How to freeze raw broccoli & cauliflower
green cauliflower - broccoli image by Maria Brzostowska from Fotolia.com
Freezing fresh vegetables has many benefits. First, it enables you to preserve the fresh vegetables you purchase before they spoil. Also, by freezing vegetables, you preserve the nutrients they contain.
Frozen vegetables can be easily thawed and cooked, so they can be enjoyed at any time of the year -- whether they are in season or not. Broccoli and cauliflower are among the vegetables that can be successfully frozen.
Plan ahead before you begin the process of freezing any vegetables. This includes selecting proper containers in which to store vegetables of all kinds in the freezer. Use flat-sided storage containers, either square or rectangular in shape. You can also use containers that are made of glass or rigid plastic, and those that are also moisture-proof and vapour-proof. Bags and waxed containers that are also moisture-proof and vapour-proof can also safely and effectively store frozen vegetables until they are ready to be thawed and heated for consumption.
- Freezing fresh vegetables has many benefits.
- This includes selecting proper containers in which to store vegetables of all kinds in the freezer.
Prepare fresh broccoli for the freezing process by taking off the outer leaves and woody sections of the broccoli. Wash the broccoli in cold, salted water. Salt in the water can be more effective in removing any insects on the broccoli.
Take the outer leaves off cauliflower as well and cut it into small florets. Sort the vegetables according to size.
Blanch the vegetables in boiling water or steam. To blanch in boiling water, boil at last one gallon of water. Place a pound of vegetables into the water in either a metal basket or cheesecloth bag. Place a lid on the pot and time the vegetables. Broccoli and cauliflower each take three minutes.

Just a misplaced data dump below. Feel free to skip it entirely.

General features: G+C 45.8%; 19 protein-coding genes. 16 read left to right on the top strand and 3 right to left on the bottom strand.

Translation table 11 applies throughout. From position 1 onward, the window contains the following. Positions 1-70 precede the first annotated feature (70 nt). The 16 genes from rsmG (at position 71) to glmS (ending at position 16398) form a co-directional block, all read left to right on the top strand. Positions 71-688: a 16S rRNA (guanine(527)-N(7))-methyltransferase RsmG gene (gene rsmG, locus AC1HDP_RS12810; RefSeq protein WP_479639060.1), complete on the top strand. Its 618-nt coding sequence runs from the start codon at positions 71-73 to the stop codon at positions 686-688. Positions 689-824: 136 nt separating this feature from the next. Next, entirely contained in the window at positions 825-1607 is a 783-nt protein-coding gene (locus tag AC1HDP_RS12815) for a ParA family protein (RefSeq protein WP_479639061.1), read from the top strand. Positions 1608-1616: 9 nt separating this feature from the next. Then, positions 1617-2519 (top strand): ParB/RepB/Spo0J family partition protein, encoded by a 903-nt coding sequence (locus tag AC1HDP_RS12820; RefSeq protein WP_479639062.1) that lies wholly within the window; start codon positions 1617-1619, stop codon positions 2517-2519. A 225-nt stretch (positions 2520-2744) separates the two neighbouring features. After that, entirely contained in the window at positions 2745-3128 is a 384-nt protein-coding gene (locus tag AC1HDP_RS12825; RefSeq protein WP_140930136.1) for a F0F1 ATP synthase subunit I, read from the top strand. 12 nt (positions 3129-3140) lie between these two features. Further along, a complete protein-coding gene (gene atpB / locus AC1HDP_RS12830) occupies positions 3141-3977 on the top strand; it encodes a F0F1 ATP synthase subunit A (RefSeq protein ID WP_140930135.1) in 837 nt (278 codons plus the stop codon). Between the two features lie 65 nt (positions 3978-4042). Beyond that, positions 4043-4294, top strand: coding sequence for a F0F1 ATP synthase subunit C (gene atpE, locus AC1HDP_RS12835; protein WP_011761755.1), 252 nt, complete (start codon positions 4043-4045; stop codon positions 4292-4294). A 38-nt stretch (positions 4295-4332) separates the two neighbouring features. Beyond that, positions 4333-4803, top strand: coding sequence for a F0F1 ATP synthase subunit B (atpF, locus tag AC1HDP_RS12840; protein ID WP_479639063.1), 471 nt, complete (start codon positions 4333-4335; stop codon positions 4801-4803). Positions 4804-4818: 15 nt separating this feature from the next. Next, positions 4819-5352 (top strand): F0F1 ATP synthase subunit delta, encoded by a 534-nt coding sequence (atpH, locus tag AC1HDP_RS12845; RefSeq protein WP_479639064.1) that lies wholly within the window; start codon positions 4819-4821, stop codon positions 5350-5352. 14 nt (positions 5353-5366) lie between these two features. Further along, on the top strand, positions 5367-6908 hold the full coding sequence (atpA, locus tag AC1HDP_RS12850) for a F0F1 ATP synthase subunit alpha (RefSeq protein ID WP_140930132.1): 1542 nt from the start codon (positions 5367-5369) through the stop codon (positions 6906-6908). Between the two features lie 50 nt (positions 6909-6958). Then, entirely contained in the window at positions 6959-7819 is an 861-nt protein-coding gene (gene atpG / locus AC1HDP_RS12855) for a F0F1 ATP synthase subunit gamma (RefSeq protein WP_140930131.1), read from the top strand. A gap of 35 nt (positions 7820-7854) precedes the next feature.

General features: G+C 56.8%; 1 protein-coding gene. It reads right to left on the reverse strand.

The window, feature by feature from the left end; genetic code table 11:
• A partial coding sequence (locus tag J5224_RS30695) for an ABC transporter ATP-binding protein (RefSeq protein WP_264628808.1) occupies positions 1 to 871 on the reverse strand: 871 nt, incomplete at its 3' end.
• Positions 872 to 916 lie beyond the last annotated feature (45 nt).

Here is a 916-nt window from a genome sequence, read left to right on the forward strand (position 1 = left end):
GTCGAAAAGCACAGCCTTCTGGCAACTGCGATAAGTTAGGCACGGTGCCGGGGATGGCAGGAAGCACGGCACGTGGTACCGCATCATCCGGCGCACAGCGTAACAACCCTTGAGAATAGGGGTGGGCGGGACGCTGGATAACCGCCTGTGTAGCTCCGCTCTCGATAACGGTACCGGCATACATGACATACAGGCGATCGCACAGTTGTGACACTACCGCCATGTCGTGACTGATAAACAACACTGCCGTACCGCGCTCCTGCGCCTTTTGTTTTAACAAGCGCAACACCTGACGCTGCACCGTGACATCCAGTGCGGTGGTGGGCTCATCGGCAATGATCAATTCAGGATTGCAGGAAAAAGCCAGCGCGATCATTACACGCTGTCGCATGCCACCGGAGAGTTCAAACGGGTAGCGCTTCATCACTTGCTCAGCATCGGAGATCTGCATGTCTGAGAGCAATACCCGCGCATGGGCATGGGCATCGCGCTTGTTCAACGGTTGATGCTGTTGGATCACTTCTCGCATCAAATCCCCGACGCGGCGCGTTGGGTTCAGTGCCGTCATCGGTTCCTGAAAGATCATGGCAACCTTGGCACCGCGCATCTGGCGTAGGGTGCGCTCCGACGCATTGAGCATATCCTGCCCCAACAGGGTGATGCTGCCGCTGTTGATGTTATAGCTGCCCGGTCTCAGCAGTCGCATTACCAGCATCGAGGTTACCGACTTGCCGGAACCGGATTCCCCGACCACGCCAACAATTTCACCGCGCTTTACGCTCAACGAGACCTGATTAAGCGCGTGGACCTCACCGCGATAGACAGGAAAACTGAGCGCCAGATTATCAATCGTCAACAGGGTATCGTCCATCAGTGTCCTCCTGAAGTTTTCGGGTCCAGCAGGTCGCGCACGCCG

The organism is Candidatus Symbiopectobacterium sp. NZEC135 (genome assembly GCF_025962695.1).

- Prepare fresh broccoli for the freezing process by taking off the outer leaves and woody sections of the broccoli.
- Blanch the vegetables in boiling water or steam.
Blanch vegetables with steam by bringing just 1 to 2 inches of water to a rolling boil in a pot that contains a tight-fitting lid and a rack that can support a steaming basket or cheesecloth bag a few inches above the pot's bottom. Place the vegetables in a single layer on the bottom of the bag or basket so they blanch evenly. Cook each batch of broccoli or cauliflower for three minutes each. For the cauliflower, add the juice of one lemon to the water
Cool the vegetables by placing them into cold water (15.6 degrees C or colder) and continually replace the water so it remains cold, or put the vegetables under a steady stream of cold water or use ice water to cool them. One pound of ice should suffice for each pound of vegetables. Drain the vegetables once they are completely cool.
Pack the vegetables by using dry pack or tray pack techniques. Dry pack by storing blanched vegetables in small freezer bags or freezer-safe containers. To tray pack, place the blanched vegetables on trays or pans in a single layer and leave the tray in the freezer just until the vegetables are firm, then add them piece by piece into freezer bags for longer-term freezer storage.
- Freeze raw broccoli and cauliflower is when these vegetables are their freshest. The freezing will effectively preserve that quality. Pick vegetables in the morning (when the weather is cool) and conduct the freezing process within two hours.
- Eat frozen vegetables, such as broccoli and cauliflower, within 12 to 18 months after freezing them. They are safe to eat after that time period, but they taste better if their time in the freezer does not extend that 18 months.
Based in Connecticut, Marji McClure has been a professional writer since 1993. She writes mostly about business and technology topics for niche trade publications, including EContent and Information Today. McClure holds a Bachelor of Arts in communication arts from Marist College.